Amidst our busy schedules, catching cold sure ranks high on the “things I dread” list of many Americans. However, on the flip side, while the flu is an undesirable event for most, it can often force the break from our calendar that we all need to remain functional adults.
During any bout of this influenza, you will hear a constant stream of advice from loved ones recommending you get as much rest as possible, and it’s for a good reason.
Getting quality and adequate sleep is one of the best ways to kick the cold. Sleep provides significant boosts to the potency of the immune system, which plays a cardinal role in helping you fend off the infection.
However, finding good sleep can be especially tough while you have the flu. First, symptoms of the flu-like constant coughing and having a stuffy nose can hamper your comfort levels negatively, impacting your quality of life, and making it significantly harder for you to attain that much needed restorative sleep.
Plus, for most people, flu symptoms typically worsen progressively towards bedtime, causing considerably more discomfort.
So, how do you get quality sleep despite having the flu, and is it even attainable? The key is a balance of effective home remedies, proper sleep habits, and incorporation of appropriate medication when necessary.
How to Sleep When You Have a Cold
When it comes to sleep quality while combating the flu, most of the problems come from the congestion of your airways, which can impair breathing, cause discomfort and irritation, and consequently make it tougher to sleep well.
Hence, anything that helps to relax or decongest your nasal canals or that puts you in a relaxed state can provide some respite.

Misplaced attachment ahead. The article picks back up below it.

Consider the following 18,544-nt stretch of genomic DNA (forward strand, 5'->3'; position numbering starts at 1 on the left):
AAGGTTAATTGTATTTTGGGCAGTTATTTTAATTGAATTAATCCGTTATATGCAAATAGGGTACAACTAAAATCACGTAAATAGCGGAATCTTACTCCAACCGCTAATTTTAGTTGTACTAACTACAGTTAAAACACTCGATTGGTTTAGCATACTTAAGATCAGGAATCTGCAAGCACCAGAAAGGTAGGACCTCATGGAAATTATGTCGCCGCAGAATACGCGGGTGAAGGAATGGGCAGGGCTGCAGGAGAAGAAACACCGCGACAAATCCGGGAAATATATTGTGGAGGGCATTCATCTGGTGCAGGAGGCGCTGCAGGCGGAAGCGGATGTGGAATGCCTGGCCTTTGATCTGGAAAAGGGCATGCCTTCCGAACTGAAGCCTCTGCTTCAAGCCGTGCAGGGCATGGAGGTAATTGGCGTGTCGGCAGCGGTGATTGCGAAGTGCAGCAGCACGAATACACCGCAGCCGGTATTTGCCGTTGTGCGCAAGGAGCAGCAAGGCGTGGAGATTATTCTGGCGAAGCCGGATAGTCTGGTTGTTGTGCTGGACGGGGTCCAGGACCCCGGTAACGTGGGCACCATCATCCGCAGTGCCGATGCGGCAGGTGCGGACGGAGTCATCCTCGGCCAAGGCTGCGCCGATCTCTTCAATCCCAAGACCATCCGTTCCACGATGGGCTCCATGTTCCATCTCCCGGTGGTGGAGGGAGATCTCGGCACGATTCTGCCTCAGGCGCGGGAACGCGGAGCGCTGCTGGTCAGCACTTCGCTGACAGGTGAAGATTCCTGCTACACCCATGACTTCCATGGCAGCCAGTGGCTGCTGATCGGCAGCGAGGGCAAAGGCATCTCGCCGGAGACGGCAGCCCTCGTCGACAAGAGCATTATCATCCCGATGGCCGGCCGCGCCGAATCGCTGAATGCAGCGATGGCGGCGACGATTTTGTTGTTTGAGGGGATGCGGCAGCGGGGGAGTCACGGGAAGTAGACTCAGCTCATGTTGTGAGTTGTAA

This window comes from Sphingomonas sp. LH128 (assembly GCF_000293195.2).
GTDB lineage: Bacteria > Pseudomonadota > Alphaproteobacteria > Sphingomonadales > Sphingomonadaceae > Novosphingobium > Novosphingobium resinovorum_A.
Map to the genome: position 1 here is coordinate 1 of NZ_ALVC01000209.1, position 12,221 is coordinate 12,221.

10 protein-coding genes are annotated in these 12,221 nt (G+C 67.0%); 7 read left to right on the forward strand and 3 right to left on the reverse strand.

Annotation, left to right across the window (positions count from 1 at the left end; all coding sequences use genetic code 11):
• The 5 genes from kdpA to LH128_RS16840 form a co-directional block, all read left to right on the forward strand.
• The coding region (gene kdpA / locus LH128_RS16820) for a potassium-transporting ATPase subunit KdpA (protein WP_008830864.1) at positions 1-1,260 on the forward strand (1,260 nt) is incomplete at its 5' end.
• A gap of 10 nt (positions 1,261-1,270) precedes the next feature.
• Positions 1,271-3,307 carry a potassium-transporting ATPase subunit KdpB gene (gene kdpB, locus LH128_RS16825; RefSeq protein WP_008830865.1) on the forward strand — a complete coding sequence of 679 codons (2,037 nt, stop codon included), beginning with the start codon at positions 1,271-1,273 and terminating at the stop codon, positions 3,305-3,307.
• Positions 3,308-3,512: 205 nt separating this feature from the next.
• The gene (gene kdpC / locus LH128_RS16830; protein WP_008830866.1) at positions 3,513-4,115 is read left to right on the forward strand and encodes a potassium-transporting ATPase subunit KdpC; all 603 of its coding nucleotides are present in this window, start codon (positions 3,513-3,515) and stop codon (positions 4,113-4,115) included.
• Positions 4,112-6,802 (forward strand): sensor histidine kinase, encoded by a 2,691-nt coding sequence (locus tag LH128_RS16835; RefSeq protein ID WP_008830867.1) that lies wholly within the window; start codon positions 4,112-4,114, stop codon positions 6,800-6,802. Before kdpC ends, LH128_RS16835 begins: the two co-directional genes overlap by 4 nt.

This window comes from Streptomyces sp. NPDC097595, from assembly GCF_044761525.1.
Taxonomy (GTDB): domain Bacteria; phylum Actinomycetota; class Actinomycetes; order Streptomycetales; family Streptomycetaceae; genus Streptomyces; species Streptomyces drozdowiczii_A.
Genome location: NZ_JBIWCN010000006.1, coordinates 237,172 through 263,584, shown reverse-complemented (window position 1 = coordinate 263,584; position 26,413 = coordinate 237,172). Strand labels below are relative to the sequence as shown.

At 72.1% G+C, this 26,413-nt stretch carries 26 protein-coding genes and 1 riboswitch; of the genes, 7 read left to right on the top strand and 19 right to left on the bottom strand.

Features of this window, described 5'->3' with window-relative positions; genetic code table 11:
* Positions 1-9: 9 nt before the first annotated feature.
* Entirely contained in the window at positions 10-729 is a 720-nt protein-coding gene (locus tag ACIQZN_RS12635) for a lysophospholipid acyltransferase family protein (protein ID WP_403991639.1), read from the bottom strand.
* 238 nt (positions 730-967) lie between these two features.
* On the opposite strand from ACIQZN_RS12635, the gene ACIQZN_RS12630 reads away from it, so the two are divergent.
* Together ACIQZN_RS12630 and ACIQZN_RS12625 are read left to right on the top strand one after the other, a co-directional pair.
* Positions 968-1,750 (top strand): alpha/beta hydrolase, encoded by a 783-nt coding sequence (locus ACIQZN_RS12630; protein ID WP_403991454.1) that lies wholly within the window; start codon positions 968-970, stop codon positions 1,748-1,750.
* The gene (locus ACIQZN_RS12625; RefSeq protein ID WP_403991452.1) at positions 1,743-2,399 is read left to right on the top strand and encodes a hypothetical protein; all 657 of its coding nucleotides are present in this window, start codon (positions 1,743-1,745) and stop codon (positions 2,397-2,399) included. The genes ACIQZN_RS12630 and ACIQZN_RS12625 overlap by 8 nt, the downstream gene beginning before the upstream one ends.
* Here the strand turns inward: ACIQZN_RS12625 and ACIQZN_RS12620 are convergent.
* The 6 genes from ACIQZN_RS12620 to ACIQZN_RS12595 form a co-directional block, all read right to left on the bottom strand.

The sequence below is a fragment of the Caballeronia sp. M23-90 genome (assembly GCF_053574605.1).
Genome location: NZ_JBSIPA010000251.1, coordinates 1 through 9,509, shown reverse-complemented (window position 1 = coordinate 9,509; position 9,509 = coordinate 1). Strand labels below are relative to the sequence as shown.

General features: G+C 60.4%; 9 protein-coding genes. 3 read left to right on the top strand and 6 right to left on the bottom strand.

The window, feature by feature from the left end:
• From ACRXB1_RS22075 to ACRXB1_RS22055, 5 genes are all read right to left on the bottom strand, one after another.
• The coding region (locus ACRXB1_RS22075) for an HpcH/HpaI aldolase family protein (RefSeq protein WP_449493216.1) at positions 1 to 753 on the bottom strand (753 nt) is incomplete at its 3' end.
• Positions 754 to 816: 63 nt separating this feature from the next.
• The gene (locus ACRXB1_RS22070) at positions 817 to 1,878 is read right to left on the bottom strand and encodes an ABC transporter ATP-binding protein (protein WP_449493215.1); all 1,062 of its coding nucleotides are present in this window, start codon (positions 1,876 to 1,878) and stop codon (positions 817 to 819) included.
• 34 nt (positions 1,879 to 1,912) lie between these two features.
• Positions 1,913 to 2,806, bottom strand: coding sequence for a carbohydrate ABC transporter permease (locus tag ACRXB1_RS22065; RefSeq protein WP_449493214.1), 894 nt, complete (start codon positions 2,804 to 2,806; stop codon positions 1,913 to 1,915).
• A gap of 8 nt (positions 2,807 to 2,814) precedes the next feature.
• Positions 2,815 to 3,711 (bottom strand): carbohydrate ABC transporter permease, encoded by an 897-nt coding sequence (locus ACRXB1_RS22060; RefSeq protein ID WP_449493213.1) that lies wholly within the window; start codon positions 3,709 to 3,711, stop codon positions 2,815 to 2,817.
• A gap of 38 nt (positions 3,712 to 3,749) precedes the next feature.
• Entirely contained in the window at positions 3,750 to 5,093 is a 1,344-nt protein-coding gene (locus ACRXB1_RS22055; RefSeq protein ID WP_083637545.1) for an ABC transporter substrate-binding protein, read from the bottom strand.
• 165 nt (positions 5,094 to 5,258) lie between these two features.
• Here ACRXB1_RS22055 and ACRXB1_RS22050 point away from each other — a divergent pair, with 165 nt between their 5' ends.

1. Ensure You are in the Right State
When we find it hard to fall asleep, it is typical for one to immediately assign the blame to the most obvious potential cause like a cold or any other underlying health issues. However, sometimes, the root of the problem is an even more apparent yet easily overlooked plight—you may not be in the optimal state for sleep.
Before you go, blame the common cold for all your sleeping worries, first ensure that you are in a relaxed, distraction-free state before going to bed.
Tip: You can try out relaxation techniques like breathing exercises and meditation or incorporating soothing music into your bedroom to help you relax and drift off to sleep.
Furthermore, to ensure that you are in the prime condition to hit the sack running, you should consider waiting until you feel a bit sleepy before going to bed.
Plus, if you can’t sleep, tossing and turning won’t do you any good. According to the National Sleep Foundation, the best course of action here is to hop out of bed, go into another room, and opt for a low-intensity activity like reading a paperback or listening to a podcast, only reentering the bedroom when you feel sleepy.
2. Optimize Your Sleeping Angle with a Wedge
One common home remedy for better sleep with a cold is stacking pillows to raise your head and help your sinuses drain more quickly. However, this route can often have the opposite effect.
If you don’t have pillows in the perfect size—and the chances are that you don’t, an extra pillow will provide an overly sharp angle of elevation. Here, this sleeping setup will unnaturally bend your neck, causing your head to sag forward, and further impairing your breathing.
Tip: The best position for sleep with the flu is on your side as back sleeping or sleeping on your stomach may cause or worsen post nasal drip. However, if you frequently wake with blockages in one side of the nose, you should try sleeping on your other side.
A better way to go about achieving head elevation is with a wedge. Wedge pillows provide a gentler incline that is significantly more comfortable than stacked pillows. These wedges lift your entire upper body instead of just your head, enhancing the drainage of the nasal airways, improving breathing, and promoting better sleep.